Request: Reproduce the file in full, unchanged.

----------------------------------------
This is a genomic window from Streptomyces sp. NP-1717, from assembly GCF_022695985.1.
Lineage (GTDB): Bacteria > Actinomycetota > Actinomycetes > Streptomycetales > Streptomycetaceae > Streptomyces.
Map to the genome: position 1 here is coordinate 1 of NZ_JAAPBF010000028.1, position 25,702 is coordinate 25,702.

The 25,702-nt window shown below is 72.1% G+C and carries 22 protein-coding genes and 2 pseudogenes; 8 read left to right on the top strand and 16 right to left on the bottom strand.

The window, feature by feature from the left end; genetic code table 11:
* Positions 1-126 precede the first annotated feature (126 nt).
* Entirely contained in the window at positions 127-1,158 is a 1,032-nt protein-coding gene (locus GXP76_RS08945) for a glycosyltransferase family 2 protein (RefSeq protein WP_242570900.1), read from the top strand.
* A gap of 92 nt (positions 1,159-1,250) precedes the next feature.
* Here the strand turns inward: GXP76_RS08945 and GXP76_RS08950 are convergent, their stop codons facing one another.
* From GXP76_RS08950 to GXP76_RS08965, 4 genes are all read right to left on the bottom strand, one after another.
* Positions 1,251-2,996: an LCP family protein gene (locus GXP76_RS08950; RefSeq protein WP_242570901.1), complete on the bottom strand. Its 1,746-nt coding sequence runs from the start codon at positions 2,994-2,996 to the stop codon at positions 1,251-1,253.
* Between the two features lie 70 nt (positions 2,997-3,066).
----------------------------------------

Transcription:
This is a genomic window from Streptomyces sp. NP-1717, from assembly GCF_022695985.1.
Lineage (GTDB): Bacteria > Actinomycetota > Actinomycetes > Streptomycetales > Streptomycetaceae > Streptomyces.
Map to the genome: position 1 here is coordinate 1 of NZ_JAAPBF010000028.1, position 25,702 is coordinate 25,702.

The 25,702-nt window shown below is 72.1% G+C and carries 22 protein-coding genes and 2 pseudogenes; 8 read left to right on the top strand and 16 right to left on the bottom strand.

The window, feature by feature from the left end; genetic code table 11:
* Positions 1-126 precede the first annotated feature (126 nt).
* Entirely contained in the window at positions 127-1,158 is a 1,032-nt protein-coding gene (locus GXP76_RS08945) for a glycosyltransferase family 2 protein (RefSeq protein WP_242570900.1), read from the top strand.
* A gap of 92 nt (positions 1,159-1,250) precedes the next feature.
* Here the strand turns inward: GXP76_RS08945 and GXP76_RS08950 are convergent, their stop codons facing one another.
* From GXP76_RS08950 to GXP76_RS08965, 4 genes are all read right to left on the bottom strand, one after another.
* Positions 1,251-2,996: an LCP family protein gene (locus GXP76_RS08950; RefSeq protein WP_242570901.1), complete on the bottom strand. Its 1,746-nt coding sequence runs from the start codon at positions 2,994-2,996 to the stop codon at positions 1,251-1,253.
* Between the two features lie 70 nt (positions 2,997-3,066).